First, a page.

bbmoore-218kLet’s play a little game today. Let’s assume for this post that the State of Texas has mandated that all government business must henceforth be done via email. For example, if you need to ask a question about your property taxes, or to pay them you must do so via email. That goes for all other government-to-citizen business activities like checking out books at the library or even getting building permits for your home remodel or for your new home.

If you think that is too farfetched consider the number of entry-level jobs that now require that you submit your employment application and your résumé via email. More and more activities now require that use an email address to complete them.

Now, consider that I own the domain name I do by the way. It is easy to remember and it is short. Any email address, like is short, easy to remember and it is associated with El Paso. As many of you know, only one person, me, can control the domain name so if anyone wants to use it then they have to negotiate with me.

Because I am active in the political process I hoodwink enough elected officials in El Paso to support the notion that the City of El Paso mandate that for security purposes all citizens in El Paso must possess a valid and verifiable email address in order to comply with the law.

Since, I am well-liked in El Paso – yea, I know extremely far-fetched, but let’s play the game a little longer – the politicos agree that is the perfect domain name for all El Paso-mandated email addresses.

After much haggling and going back-and-forth about the pobrecitos and low-income wages and the need for access to government; the city council, by the narrowest of votes, approves that the official email address will henceforth be, and they issue me a single-source contract. I am feeling generous so I agree on a $1.00 per year per email address contract with the city.

Let’s see, there are 289,443 housing units (US Census, 2015) in El Paso. Assuming one individual per household, I stand to make at least $289,000 annually for allowing the use of my domain name.

Now I know many of you would strenuously, if not violently, object to me making that kind of money just because some law requires that everyone have a standard email address for government business.

If you think this is unlikely to ever happen then consider the real-world scenario where you, the taxpayer, is being made to pay $218,000 annually on public notices in the El Paso Times.

On August 18, 2016, in an article by Marty Schladen, (Newspaper notice requirement defended) the El Paso Times editor, Bob Moore, is quoted as stating the “city spends $218,000 on public notices from its general fund, out of a total of $375 million” as he defended his paper’s taking public money for notices that very few, if any voters, actually read.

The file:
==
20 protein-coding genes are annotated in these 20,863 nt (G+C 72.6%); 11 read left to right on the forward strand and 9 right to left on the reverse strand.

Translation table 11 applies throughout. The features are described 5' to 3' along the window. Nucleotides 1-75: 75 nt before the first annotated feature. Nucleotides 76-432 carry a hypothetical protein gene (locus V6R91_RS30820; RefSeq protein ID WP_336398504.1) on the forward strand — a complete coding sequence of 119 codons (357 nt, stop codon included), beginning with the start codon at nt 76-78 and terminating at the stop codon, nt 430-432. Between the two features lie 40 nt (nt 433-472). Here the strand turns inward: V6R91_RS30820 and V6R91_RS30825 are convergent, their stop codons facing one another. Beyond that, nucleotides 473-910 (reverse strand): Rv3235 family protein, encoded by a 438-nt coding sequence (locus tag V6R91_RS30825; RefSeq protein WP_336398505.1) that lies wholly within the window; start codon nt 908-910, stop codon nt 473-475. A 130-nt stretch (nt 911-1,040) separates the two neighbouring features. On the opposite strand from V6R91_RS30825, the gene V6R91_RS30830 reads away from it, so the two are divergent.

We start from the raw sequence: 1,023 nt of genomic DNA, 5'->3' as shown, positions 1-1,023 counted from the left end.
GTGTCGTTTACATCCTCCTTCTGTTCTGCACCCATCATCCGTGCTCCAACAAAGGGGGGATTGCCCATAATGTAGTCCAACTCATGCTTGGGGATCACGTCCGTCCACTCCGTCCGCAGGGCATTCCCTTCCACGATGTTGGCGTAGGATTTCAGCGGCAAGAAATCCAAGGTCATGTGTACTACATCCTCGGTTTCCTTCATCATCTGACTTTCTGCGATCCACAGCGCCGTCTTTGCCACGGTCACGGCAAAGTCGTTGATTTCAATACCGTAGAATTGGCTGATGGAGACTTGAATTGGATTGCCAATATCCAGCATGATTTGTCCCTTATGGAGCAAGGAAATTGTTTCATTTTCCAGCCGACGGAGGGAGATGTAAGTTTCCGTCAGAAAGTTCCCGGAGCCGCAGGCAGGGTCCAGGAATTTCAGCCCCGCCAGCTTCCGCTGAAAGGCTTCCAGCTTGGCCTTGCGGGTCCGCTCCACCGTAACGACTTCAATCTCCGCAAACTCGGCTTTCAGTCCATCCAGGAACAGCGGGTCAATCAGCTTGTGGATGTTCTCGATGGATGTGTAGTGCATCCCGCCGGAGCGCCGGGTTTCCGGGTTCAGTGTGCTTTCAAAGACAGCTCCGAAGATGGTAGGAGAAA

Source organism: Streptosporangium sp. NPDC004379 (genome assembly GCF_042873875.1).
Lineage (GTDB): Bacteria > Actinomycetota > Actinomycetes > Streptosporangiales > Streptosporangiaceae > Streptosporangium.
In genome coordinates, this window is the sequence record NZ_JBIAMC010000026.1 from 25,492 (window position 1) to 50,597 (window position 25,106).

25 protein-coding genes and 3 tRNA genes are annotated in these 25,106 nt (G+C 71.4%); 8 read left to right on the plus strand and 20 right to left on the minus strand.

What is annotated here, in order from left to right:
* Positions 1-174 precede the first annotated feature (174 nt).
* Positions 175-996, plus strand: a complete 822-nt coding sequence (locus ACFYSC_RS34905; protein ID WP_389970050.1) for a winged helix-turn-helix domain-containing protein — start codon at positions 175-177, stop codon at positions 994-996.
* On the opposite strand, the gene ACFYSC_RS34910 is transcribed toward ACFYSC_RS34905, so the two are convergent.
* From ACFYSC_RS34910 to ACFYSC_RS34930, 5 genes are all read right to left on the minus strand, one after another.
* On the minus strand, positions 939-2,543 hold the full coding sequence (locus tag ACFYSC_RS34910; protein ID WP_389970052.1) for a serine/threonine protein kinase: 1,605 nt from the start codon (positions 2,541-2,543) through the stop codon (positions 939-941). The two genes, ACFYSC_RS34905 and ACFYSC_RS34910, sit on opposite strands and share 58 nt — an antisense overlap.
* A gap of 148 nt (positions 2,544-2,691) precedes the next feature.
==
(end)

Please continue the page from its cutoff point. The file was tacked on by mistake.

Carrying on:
Today, city council is expected to attempt to override Oscar Leeser’s veto of the budget because most members of city council cannot agree to find a budget that does not necessitate a tax increase. Maybe some of you reading this today should consider going to the city council meeting and letting them know that there are $218,000 they can immediately save.

As for my fantasy of making a dollar off of each of you, oh well, it was good while it lasted. Too bad, I’m not as well connected as Bob Moore is to make this a reality.

Martin Paredes

Martín Paredes is a Mexican immigrant who built his business on the U.S.-Mexican border. As an immigrant, Martín brings the perspective of someone who sees México as a native through the experience...

3 replies on “Bob Moore and Self-Serving Commentary”

  1. The same issue applies to death notices. There is a requirement that a death notice (not an obituary) be published when people die to inform anyone that person owed a debt to of the death when there is an estate to collect from. When newspapers were the predominant form of communication, that requirement made sense, but today circulation is down to the point where legal notice laws should all be changed. The population has as much access to the Internet as they do to newspapers via the public library and I would be willing to bet more people read news from computers or smart phones in El Paso, than read the EP Times. It would be nice if our progressives would work to change the public notice laws that require them to buy space in the Times and other papers so that they could post on their own websites. Good post today, Martin.

  2. The legal requirement that public notices be published in the local newspaper is older than this country. Blaming City Counsel, Bob Moore or anyone at the El Paso Times is like criticizing the local constable for executing a writ of possession. If you don’t like it, take it to the Texas Legislature, and then be prepared to take it to the US Supreme court where you can argue about the burdensome costs of due process of law.

    There is self serving commentary, and then there is uninformed, self-serving commentary. This blog is chock full of the latter.

  3. I sure that the newly appointed president of the Times cracks down on moore and company. She stated there would be more reporting.

    I wonder if it will be one sided investigations which should start with the Times and continue with investigating its ties to the locally elected Mafia.

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